Neuroscience researchers have a fairly good idea of how the brain reacts to stimuli imbued with motivational salience (such as ads, gift wraps, trademarks, warning signs, lottery cards, etc.) that signify outcomes of high value (such as a prizes, food, money, threats, etc.). A group of deep structures in the brain -- the basal ganglia -- is responsible for translating the information that motivational stimuli convey into choice. The basal ganglia mediate this process by forming an emotion-motor interface where reactions to motivating stimuli could guide actions. In a typical laboratory experiment, a rat learns to press a lever in order to drop food pellets into the food cup. The rat also learns, in a separate session, that whenever a stimulus such as a red light appears, food will drop into the cup. The interesting thing happens when the red light is turned on while the rat is pressing the lever: The rat begins to press it more vigorously. This is not very efficient on the rat's part. Each lever press delivers one food pellet, and pressing harder would not change the amount of food dropped into the cup, so why waste energy?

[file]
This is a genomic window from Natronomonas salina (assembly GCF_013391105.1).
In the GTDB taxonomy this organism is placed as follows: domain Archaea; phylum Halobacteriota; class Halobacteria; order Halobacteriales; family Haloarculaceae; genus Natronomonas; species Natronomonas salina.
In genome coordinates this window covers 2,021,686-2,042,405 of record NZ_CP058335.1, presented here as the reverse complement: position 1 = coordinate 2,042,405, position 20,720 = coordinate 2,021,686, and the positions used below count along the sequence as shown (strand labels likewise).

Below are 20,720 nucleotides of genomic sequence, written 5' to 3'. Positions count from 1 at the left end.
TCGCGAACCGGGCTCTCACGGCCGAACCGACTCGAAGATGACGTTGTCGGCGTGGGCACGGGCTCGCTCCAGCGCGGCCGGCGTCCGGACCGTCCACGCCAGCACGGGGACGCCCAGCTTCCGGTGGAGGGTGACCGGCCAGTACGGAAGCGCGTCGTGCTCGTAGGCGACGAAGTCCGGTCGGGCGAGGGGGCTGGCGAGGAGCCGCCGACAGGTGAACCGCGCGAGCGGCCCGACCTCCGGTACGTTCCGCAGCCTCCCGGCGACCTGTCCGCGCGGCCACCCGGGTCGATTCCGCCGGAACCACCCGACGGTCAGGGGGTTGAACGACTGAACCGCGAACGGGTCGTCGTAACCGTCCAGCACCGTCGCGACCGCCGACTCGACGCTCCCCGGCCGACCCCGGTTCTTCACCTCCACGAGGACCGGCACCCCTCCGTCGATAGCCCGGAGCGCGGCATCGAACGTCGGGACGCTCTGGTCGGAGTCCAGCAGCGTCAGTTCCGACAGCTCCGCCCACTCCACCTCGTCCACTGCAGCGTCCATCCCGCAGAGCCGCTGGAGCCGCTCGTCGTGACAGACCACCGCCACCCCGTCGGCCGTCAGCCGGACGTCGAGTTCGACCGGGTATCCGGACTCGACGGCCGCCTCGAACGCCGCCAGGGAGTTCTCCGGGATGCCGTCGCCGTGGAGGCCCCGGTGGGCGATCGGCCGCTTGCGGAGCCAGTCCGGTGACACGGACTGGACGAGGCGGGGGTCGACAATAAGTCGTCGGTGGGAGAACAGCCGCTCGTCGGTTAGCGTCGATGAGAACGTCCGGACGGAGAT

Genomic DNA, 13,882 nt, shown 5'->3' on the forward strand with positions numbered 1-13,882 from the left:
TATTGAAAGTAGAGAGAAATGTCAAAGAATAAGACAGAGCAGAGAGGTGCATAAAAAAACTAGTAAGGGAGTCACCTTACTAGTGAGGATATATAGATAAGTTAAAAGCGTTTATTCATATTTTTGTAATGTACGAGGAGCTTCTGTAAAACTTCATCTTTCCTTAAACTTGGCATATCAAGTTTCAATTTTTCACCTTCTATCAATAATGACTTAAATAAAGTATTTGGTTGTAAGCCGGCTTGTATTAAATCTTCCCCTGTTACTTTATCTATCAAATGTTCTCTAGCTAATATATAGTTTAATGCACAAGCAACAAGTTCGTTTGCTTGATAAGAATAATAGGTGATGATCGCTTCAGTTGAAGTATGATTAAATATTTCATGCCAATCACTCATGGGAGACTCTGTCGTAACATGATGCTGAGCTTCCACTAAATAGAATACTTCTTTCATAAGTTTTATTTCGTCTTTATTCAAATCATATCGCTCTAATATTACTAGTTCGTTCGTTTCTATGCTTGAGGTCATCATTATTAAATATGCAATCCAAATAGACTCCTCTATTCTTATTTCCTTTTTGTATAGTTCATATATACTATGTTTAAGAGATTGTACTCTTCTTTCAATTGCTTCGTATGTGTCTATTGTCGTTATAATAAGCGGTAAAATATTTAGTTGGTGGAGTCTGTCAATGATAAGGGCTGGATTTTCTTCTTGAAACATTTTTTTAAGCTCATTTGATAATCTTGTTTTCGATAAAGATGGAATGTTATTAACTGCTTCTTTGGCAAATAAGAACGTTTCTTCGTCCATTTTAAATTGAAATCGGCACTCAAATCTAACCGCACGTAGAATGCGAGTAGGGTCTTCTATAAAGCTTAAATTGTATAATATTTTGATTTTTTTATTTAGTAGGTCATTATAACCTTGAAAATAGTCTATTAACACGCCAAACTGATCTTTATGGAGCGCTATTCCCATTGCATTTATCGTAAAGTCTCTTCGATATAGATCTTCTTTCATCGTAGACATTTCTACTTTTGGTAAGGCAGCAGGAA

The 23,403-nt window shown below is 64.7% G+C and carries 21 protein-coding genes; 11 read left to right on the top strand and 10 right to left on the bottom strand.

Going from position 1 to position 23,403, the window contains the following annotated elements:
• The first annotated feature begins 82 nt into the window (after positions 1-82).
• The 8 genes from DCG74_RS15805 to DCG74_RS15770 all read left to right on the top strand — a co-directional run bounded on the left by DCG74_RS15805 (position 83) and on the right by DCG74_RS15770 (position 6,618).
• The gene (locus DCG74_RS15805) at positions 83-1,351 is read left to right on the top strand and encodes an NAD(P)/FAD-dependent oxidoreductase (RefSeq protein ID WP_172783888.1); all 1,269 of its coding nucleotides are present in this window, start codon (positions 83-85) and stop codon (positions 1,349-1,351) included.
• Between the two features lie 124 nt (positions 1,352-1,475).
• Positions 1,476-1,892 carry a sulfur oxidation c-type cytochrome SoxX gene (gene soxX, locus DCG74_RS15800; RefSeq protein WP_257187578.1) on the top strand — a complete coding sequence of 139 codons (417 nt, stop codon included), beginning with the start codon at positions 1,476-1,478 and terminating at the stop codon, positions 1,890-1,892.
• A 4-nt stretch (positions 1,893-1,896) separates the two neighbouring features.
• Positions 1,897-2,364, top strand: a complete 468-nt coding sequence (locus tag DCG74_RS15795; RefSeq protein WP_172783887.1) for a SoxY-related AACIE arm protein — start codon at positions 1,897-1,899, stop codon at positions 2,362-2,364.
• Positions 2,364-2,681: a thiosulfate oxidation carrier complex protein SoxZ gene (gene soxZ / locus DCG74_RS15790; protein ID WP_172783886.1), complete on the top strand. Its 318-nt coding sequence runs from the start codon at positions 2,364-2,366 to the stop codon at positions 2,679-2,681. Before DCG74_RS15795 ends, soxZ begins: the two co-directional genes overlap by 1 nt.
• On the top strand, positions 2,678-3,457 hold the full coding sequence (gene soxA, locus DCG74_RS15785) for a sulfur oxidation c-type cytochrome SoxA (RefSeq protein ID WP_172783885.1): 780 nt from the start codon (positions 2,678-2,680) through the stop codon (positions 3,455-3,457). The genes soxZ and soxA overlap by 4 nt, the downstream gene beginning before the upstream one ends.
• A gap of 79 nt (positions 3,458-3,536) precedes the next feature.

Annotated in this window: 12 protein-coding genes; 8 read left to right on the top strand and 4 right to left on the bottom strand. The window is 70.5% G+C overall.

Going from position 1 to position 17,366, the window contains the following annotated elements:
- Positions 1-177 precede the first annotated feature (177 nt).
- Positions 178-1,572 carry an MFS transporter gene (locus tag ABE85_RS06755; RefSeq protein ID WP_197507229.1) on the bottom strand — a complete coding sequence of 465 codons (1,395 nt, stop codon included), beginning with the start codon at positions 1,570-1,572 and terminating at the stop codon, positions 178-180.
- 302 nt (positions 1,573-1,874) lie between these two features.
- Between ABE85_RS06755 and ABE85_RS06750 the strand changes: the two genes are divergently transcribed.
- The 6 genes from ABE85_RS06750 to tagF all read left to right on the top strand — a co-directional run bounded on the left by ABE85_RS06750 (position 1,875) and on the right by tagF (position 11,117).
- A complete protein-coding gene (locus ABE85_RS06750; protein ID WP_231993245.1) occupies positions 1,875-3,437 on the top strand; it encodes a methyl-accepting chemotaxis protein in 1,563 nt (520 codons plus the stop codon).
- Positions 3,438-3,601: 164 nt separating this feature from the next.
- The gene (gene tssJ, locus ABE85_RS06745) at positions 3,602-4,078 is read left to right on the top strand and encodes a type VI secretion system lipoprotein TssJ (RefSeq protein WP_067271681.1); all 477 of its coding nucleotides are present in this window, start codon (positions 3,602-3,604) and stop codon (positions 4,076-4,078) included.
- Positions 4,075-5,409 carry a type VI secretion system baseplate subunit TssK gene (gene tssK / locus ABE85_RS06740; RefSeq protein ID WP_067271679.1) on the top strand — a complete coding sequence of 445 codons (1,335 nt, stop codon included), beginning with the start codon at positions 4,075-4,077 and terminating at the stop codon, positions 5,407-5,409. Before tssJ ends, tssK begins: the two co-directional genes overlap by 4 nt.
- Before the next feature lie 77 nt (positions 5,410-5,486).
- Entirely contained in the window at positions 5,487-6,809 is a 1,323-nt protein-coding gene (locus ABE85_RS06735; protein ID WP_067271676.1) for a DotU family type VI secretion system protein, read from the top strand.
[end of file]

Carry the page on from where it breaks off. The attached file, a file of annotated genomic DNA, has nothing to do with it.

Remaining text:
A study by Talmi and colleagues showed that people behave in much the same way as rats in the presence of motivational stimuli. Their study participants squeezed a handgrip in order to obtain money, and did it with greater vigor in the presence of money-related stimuli. This tells us that certain stimuli can invigorate our goal-directed actions just because they signal the same goal. If you have several goals in mind but can perform only one action at a given moment, what determines the action that would ultimately be chosen? We would like to think it is our ability to prioritize, but it could be something mundane as the little shoe image that appeared briefly at the corner of the screen, invigorating the must-buy-shoe-now action. Had it been a different image, you would have planned your vacation at the Bahamas right now. Why might these efficient "reminders" for things we had on our mind anyway be problematic? The problem is that these salient stimuli do not only invigorate our actions; they also take control of the brain processing of our thoughts.